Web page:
20130214-220504.jpgBy Safia Yallaoui

On February 6th 2013 Tunisia was hit by another shockwave of protests after Chokri Belaid, the secularist leader was shot and later died in hospital; he was just 48 years old.

Chokri Belaid, Secretary General of the Unified Democratic Nationalist Party and therefore a critic of the post-revolution Tunisian government regime, was shot four times; bullets striking through his head and chest.

Belaid was shot outside of his home and Aljazeera reported that “Earlier, crowds of mourners, chanting “the people want the fall of the regime”, crowded around an ambulance carrying Belaid’s body.” This was just the start of the anger to come.

As a leader of the people Chokri Belaid acted as a spokesperson for the Tunsians who were unhappy with the autocratic regime of former President Zine El Abidine Ben Ali and for all those who continued to be angry about how the country was being ruled after the new President came into office.

In particular Belaid, along with a large part of the population believed that it was the leading governmental group, the Islamist party Ennahda , who were to blame for the down spiralling of Tunisia’s stability as according to Aljazeera, Ennahda “…targeted mausoleums, art exhibits and other things seen as out of keeping with their strict interpretation of Islam.”

So it seems that it is the fault of Muslim extremists within the government that the country is unable to heal its many wounds, however this is dangerously close to blaming Islam as a religion or Muslims as people for the damage caused when this would be unfair and untrue.

Belaid made television statements about the government the night before he died and has been a target for assassination since his prominence during the Tunisian revolutions began in 2011. This has led many to believe that he was murdered by the Islamist government or people working on behalf of them although of course the government deny this.

Due to his stature as a leader of the public, well those who want a democratic order put in place, when news broke out that he was dead thousands of people congregated on the streets of the capital Tunis to demonstrate their outrage.

To add to the already burning anger of the Tunisians, police used tear gas and batons to try to eliminate the crowds and get people to leave. It is hard to believe that people in mourning can be treated like this, they are abused as if they are the ones who deserve to be punished.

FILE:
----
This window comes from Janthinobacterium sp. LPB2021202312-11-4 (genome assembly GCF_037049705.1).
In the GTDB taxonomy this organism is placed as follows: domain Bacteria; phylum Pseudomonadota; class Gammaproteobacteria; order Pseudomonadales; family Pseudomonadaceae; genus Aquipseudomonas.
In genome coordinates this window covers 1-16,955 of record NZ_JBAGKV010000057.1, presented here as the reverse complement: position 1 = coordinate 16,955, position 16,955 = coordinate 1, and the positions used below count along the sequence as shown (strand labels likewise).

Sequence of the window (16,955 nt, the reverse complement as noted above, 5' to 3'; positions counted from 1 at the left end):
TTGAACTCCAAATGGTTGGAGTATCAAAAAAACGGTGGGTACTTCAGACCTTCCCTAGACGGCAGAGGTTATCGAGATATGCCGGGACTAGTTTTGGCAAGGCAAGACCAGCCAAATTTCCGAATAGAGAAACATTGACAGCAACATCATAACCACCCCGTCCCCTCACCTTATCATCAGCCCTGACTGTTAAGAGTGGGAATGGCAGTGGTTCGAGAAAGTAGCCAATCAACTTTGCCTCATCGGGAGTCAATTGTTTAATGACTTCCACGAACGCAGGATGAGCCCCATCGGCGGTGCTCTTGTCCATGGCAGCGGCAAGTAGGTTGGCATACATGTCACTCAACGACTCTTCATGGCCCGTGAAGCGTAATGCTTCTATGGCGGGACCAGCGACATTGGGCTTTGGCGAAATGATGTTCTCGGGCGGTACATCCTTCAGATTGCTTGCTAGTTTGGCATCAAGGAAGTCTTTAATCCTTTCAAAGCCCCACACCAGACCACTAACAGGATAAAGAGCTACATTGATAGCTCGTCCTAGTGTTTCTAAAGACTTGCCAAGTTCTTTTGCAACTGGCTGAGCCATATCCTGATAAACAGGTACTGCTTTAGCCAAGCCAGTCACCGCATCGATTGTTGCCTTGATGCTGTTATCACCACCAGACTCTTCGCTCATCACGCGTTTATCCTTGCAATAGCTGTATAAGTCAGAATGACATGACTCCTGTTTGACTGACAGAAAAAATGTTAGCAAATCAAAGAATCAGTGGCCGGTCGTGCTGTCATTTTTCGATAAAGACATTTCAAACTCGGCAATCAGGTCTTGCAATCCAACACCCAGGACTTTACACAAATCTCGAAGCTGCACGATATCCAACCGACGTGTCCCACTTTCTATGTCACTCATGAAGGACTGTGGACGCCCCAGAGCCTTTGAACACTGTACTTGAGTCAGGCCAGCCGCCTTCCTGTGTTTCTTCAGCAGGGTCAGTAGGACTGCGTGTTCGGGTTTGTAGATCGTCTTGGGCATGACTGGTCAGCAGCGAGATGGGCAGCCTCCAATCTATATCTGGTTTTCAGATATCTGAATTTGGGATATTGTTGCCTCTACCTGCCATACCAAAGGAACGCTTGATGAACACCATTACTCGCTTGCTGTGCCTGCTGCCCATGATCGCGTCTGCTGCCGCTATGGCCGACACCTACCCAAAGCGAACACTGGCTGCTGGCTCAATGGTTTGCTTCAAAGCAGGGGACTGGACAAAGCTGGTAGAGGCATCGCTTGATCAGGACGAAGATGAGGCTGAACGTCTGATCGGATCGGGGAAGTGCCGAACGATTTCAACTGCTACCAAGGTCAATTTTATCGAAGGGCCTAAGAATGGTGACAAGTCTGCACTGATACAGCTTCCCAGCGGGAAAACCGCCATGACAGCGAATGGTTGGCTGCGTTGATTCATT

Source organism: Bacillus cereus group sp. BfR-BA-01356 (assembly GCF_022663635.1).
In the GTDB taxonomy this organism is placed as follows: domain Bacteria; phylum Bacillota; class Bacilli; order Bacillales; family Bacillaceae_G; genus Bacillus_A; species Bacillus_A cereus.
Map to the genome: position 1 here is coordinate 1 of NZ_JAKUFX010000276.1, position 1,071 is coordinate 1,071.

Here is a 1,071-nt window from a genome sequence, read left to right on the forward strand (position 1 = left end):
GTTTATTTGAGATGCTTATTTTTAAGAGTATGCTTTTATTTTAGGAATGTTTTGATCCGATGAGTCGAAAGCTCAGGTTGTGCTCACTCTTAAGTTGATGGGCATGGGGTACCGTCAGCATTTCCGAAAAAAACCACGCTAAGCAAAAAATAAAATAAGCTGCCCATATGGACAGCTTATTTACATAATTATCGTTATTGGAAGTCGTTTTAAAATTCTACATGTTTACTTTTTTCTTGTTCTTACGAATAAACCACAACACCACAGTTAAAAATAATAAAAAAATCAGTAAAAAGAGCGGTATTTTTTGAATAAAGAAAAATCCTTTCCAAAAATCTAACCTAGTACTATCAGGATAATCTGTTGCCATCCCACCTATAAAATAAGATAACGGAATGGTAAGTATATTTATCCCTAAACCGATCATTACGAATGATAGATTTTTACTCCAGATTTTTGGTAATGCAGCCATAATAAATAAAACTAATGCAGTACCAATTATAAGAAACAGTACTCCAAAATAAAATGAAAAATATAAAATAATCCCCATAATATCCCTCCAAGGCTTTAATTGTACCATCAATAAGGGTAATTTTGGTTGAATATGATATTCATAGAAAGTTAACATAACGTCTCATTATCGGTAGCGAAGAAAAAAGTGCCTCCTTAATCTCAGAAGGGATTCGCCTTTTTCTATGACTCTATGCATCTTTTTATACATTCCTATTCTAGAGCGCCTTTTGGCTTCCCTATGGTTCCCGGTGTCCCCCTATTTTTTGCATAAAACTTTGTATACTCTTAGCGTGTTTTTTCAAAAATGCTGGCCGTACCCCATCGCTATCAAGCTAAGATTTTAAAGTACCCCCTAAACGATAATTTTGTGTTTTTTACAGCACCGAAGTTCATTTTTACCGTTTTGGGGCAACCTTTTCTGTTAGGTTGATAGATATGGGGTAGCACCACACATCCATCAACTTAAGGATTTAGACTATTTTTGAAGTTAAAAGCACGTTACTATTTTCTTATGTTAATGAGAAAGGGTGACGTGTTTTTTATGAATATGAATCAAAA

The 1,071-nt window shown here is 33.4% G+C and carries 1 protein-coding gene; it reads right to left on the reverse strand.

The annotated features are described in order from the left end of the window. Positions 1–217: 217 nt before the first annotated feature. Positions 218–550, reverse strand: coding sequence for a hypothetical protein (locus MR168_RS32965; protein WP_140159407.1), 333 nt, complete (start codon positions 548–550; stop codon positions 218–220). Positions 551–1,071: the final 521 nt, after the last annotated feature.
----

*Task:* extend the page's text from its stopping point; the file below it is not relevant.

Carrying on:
Being labelled as the most high profile political assassination in post-revolution Tunisia, Belaid’s death has clearly sent shockwaves through the country. At his funeral procession in Tunis tens of thousands of protestors gathered in the capital and chanted anti-Islamist phrases; a sign that maybe some are already blaming Islam for the leader’s death rather than the few Muslim extremists who make a bad name for the religion.

As a result of Belaid’s death the current President of Tunsia, Moncef Marzouki, has stated that he is going to form a unity government with no political ties. This sounds like a great idea, except for the fact that he wants it to be merely temporary.

Apart from seeming impossible, to make a government with no political ties surely should have been done long ago (if possible) to prevent the resentment of powerful Islamist groups ever taking place. If the new government is to have no political ties then it surely means that with all the differing opinions in one group, nothing could ever get done because no final outweighing decision could be made.
Why is it so difficult for a democratic government to be made? That is all that the Tunisian people are asking for, a fairly run country who’s government listens to the voice of the people. While the government ponders on its next move, more people are attacking each other in this war between government supporters and the opposition; unnecessary and preventable violence caused by the unwillingness of the government to change.

It is clear that the police are not helping in the healing of Tunisia by using violence to try to get rid of the crowds of people who are protesting against this kind of governmental violence and oppression. Leaders from outside countries need to step in and put a stop to this legitimated violence against civilians, people should be allowed to protest against autocracy.

World leaders need to get involved and help Tunisia become a democracy because it is clear that Tunisian people are helpless against the violence from the government. The people of Tunisia need help and support from the world and political leaders are the only people in the positions to be able to do this. They must act sooner rather than later in order to save people’s lives; Chokri Belaid could be just an example of what is now in store for the country.